McLendon parts with beloved mule team

Published 10:47 pm Friday, September 4, 2020

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Time has made a change in things.

Not that many years ago, there was a dairy over most every hill and a mule in every barn.

To entertain children on long drives on two-lane roads, they were challenged to count the mules in the pastures. Grownups stamped gray mules for good luck.

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Jimmy Rodgers, Bill Monroe and Dolly Parton sang about mule skinners over the radio.

Today, mules in the pasture are as much an oddity as a grazing giraffe.

Oh, a few men around these parts – including the late Grover Poole and Don Renfroe, Joey Strother and Bob McLendon, were mule-driving men. When there was an occasion – a parade or an event at the Pioneer Museum of Alabama or anywhere around. They would readily hitch their mules to the wagon and be the highly-anticipated tail-end to any parade or ride passengers around town or the museum grounds until dark took them home.

But, counting mules, gray or otherwise, around Pike County could now be done on one hand and perhaps a toe.

And, that number decreased by two on Saturday last when Bob McLendon traded his red mules, Sassy and John, to two mule skinners from Kentucky who came down and haul them away.

“I wouldn’t have sold my mules to anybody except someone like Ethan Harrington and Jerry Ross who are going to use them just like I have – in parades, re-enactments and living history events,” McLendon said.

Back around 2015, McLendon traded a Harley-Davidson to a man in Tennessee for Sassy and John.

“I said I traded a ‘hog’ for two, well…” McLendon said laughing. “Those mules became like a part of the family. They could pull everything from a wagon to a cannon. They pulled the wagon for rodeos, parades, re-enactments, funerals and historical programs. They were in every parade anywhere around and rode folks at every event at the Pioneer Museum.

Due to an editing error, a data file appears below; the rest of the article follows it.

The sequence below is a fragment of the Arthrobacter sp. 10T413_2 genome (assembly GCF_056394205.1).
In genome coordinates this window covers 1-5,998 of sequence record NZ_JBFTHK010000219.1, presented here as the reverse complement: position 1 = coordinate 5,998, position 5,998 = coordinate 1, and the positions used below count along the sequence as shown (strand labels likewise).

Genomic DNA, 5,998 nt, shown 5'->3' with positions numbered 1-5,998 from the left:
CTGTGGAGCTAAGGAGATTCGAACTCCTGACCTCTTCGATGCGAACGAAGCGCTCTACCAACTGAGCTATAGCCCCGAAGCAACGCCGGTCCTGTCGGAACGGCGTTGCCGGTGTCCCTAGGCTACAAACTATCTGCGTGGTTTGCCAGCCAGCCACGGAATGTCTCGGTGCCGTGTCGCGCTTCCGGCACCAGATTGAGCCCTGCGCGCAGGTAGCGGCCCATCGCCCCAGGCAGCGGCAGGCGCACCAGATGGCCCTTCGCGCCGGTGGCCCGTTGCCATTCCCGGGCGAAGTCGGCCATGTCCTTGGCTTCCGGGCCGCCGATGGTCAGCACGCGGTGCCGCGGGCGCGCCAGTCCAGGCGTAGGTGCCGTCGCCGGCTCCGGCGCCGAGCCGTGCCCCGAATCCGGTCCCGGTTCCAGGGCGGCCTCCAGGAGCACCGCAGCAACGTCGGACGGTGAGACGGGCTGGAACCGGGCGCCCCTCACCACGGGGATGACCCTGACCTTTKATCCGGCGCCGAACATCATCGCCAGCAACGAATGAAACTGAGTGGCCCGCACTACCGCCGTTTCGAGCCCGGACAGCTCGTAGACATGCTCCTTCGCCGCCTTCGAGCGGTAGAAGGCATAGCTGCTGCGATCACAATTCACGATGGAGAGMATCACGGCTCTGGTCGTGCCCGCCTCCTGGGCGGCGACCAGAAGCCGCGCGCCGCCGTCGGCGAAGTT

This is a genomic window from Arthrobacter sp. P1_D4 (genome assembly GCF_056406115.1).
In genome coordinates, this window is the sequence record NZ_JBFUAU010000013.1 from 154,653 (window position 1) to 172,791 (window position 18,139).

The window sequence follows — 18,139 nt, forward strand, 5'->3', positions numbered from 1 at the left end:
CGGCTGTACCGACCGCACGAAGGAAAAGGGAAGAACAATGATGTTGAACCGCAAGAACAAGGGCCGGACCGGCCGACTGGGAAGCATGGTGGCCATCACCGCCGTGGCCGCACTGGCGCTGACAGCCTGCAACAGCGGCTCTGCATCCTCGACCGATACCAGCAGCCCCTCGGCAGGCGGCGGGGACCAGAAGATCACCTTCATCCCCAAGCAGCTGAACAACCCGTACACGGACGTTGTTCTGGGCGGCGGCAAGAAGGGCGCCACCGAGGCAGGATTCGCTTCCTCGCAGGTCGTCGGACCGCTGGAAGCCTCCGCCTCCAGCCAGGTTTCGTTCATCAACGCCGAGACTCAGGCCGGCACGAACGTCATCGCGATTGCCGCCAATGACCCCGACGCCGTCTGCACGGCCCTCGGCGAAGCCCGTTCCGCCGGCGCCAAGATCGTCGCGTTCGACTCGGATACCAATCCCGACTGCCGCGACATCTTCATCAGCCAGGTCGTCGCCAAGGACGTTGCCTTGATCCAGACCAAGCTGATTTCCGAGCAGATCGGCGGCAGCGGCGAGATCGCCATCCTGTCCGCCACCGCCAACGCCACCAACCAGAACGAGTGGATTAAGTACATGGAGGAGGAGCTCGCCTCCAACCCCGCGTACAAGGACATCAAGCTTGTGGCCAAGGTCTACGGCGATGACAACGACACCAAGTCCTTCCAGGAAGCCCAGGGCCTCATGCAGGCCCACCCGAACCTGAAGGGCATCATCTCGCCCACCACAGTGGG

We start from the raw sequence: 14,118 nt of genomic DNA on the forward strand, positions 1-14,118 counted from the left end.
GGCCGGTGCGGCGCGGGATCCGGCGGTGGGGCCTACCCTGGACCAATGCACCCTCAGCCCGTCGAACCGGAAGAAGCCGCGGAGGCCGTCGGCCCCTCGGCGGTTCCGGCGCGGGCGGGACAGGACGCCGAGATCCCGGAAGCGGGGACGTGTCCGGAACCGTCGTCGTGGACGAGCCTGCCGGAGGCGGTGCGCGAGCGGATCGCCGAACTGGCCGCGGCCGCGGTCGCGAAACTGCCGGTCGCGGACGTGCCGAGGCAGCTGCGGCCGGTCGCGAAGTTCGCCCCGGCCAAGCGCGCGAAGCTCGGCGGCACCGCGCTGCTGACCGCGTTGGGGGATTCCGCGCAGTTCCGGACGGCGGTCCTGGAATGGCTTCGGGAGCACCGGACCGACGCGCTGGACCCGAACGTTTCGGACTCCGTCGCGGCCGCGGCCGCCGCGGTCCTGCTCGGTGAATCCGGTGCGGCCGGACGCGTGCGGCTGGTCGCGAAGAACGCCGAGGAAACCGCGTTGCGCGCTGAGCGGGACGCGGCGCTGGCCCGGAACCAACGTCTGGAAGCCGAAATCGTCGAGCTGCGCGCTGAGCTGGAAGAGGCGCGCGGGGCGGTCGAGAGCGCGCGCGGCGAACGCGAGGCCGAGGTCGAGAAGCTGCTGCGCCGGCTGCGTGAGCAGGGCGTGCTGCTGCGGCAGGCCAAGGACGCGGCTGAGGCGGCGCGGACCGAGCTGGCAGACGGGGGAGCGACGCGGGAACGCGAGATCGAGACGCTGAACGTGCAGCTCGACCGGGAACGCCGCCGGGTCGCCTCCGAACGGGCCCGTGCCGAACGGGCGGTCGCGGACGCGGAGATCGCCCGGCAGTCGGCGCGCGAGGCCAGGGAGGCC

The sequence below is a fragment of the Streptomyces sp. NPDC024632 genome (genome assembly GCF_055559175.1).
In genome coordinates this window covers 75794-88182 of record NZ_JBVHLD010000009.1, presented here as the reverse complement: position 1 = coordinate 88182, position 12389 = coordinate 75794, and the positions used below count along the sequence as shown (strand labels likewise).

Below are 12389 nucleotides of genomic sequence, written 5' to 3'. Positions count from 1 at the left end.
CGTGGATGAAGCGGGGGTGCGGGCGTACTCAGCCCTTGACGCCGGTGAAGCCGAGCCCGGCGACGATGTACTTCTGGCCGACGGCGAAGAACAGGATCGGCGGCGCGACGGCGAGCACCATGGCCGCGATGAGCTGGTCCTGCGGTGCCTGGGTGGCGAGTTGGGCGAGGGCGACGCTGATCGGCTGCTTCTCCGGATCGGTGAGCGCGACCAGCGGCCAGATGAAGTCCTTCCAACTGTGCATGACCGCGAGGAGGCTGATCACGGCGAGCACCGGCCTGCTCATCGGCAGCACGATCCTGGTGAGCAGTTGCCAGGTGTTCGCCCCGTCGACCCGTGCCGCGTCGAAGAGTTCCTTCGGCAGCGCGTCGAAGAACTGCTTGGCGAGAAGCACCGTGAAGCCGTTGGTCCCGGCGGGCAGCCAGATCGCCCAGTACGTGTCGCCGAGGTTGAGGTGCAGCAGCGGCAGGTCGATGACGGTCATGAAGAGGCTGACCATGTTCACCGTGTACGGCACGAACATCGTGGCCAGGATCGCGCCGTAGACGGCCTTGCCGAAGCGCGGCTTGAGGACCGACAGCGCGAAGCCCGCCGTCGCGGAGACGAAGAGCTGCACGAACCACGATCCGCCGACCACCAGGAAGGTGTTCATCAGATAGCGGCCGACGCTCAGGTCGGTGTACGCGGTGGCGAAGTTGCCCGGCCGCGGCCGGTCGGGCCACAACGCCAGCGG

“That’s why I hated to let them go but I’m getting older and my health is not what it used to be. I just didn’t have a choice but I wanted Sassy and John to continue to be a part of living history, so I wanted until the right person came along – somebody that knew about mules .. somebody that cared about them the way I do.”

McLendon, laughingly, said a mule can be ridden but can and will throw even an experienced cowboy.

“Mules are thought to be dumb animals but they are much smarter than horses,” McLendon said. “Mules aren’t stubborn; they’re just cautious. If a mule doesn’t feel safe with the circumstances, no matter what you do, you can’t move him. Horses react; mules think.”

He recalled the time when John refused to budge an inch. “No matter what we did, he stood his ground,” McLendon said. “Finally, in checking things, we found a part of his harness had been put on upside down. When we fixed that, John moved.”

McLendon said, if a mule is pulling a wagon and gets out of breath, it will stop until it catches its breath. Then it will start moving again. “A horse will pull itself to death but a mule knows when to stop,” he said. “No matter how much grain you put in front of a mule, it knows when to stop eating but a horse will keep eating until it founders and falls over dead.

“Mules are surefooted animals. That’s why they are used on mountain trails. Tourists ride them at places like the Grand Canyon. “But most of the mules in today’s world are pulling wagons in parades, at re-enactments and living history facilities and events.

In 1786, there were no mules on record in the United States but, in 1925, there were nearly six million mules, most of them in the South, most of them in harness, most of the plowing.

McLendon said mules are too often misunderstood. They are viewed as stubborn and dimwitted. But they are smart, crafty and hardworking. “Mules played a vital role in ‘cultivating’ America and we owe these animals a great debt of gratitude,” he said. “Making the decision to give up Sassy and John was difficult but I wanted someone who would take care of them and continue to use them in the same way I have. Ethan is a farrier and he knows, understands and appreciates the mule. Sassy and John will be ambassadors for the often-misunderstood mule. That’s the only way I was able to let them go.”

But, Bob McLendon has not seen the last of Sassy and John. He has already made plans to attend their first parade in Kentucky. That will be a happy reunion for a man and his mules.